setContentView(R.layout.activity_pedometer);
        
        mStepsSinceReboot = 
        (TextView)findViewById(R.id.stepssincereboot);
        
        mSensorManager = (SensorManager) 
        this.getSystemService(Context.SENSOR_SERVICE);
    if(mSensorManager.getDefaultSensor(Sensor.TYPE_STEP_COUNTER) 
    != null)
    {
      mSensor = 
      mSensorManager.getDefaultSensor(Sensor.TYPE_STEP_COUNTER);
      isSensorPresent = true;
    }
    else
    {
      isSensorPresent = false;
    }
    
    }
    
    @Override
  protected void onResume() {
    super.onResume();
    if(isSensorPresent)
    {
      mSensorManager.registerListener(this, mSensor, 
      SensorManager.SENSOR_DELAY_NORMAL);
    }
  }

  @Override
  protected void onPause() {
    super.onPause();
    if(isSensorPresent)
    {
      mSensorManager.unregisterListener(this);
    }
  }

@Override
  public void onSensorChanged(SensorEvent event) {
    mStepsSinceReboot.setText(String.valueOf(event.values[0]));

  }

Time for action – maintaining step history with step detector sensor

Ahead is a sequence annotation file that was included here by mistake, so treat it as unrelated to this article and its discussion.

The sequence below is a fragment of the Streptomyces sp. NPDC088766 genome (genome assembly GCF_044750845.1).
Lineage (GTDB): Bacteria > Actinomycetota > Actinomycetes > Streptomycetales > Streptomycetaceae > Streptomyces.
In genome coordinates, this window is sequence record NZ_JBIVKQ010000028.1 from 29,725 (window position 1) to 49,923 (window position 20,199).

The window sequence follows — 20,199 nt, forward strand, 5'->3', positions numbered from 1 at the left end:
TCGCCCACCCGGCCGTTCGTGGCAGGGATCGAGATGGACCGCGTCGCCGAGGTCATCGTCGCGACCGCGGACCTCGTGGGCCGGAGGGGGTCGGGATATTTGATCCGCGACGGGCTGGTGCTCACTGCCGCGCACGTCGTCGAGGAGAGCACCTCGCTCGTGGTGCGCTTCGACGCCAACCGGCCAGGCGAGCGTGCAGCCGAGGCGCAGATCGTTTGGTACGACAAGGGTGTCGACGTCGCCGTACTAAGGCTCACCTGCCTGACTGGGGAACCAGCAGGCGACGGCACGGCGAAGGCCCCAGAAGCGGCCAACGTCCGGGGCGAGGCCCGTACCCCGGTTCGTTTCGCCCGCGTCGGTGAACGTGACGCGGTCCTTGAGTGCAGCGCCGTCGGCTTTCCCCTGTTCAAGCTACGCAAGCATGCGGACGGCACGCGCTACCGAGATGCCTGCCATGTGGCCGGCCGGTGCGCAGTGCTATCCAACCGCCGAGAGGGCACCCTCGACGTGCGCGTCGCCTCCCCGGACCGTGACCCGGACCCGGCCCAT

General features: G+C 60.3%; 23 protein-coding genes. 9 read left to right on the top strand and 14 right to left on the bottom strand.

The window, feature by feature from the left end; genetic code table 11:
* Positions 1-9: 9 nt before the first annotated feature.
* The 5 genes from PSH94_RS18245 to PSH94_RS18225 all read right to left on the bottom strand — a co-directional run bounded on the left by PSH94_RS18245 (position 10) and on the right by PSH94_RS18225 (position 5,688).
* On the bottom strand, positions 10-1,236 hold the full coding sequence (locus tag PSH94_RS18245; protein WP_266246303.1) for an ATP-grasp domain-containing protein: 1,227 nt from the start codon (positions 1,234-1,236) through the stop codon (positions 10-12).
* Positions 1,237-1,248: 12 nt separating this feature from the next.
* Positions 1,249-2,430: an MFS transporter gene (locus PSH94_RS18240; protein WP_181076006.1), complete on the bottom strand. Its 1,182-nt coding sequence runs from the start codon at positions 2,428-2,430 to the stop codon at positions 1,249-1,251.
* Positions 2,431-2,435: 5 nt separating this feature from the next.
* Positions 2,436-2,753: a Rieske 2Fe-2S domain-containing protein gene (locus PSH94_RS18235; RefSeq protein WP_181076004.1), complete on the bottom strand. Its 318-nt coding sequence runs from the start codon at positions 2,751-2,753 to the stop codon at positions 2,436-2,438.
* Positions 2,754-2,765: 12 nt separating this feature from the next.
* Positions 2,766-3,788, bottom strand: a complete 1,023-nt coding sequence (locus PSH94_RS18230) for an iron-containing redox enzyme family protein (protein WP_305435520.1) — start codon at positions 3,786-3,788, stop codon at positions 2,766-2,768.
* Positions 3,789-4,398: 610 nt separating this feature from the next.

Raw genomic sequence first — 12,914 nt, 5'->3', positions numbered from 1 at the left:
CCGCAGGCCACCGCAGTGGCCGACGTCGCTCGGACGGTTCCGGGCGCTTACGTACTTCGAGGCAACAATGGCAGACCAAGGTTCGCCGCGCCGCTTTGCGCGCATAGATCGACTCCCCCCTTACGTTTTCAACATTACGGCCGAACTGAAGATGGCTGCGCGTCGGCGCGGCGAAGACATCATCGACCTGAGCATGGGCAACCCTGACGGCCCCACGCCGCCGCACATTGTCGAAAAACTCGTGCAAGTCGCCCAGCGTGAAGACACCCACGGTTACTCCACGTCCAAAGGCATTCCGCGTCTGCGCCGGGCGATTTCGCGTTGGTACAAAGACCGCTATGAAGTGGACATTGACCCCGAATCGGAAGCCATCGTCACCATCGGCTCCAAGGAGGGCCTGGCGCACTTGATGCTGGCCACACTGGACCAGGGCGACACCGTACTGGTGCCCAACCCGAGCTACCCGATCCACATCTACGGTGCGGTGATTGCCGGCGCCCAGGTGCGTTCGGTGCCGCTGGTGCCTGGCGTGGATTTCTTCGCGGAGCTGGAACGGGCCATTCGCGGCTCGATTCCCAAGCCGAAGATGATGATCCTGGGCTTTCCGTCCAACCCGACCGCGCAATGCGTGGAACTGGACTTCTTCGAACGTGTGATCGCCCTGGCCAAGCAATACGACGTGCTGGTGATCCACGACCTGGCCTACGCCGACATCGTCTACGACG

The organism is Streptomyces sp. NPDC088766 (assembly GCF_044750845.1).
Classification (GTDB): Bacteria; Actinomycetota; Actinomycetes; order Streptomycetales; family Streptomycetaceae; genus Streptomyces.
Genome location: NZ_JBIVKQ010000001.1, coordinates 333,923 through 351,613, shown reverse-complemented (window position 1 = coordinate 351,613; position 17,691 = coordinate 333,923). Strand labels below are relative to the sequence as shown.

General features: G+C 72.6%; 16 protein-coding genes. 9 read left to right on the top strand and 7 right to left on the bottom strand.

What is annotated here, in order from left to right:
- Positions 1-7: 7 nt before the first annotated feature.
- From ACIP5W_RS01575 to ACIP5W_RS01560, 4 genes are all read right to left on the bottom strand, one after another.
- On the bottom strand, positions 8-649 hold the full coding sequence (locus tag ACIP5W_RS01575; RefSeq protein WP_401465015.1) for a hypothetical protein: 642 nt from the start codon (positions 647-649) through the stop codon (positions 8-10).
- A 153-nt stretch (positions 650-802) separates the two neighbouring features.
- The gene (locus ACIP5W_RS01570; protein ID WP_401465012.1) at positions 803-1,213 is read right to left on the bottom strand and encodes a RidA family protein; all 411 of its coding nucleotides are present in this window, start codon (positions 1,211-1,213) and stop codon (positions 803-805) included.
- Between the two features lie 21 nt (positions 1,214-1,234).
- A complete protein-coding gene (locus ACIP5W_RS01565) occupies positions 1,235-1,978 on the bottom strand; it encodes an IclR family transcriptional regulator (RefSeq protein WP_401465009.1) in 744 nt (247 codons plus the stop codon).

The Step counter sensor works well when we have to deal with the total number of steps taken by the user since the last reboot (power on) of the phone. It doesn't solve the purpose when we have to maintain history of each and every step taken by the user. The Step counter sensor may combine some steps and process them together, and it will only update with an aggregated count instead of reporting individual step detail. For such cases, the step detector sensor is the right choice. In our next example, we will use the step detector sensor to store the details of each step taken by the user, and we will show the total number of steps for each day, since the application was installed. Our next example will consist of three major components of Android, namely service, SQLite database, and activity. Android service will be used to listen to all the individual step details using the step counter sensor when the app is in the background. All the individual step details will be stored in the SQLite database and finally the activity will be used to display the list of total number of steps along with dates. Let's look at the each component in detail.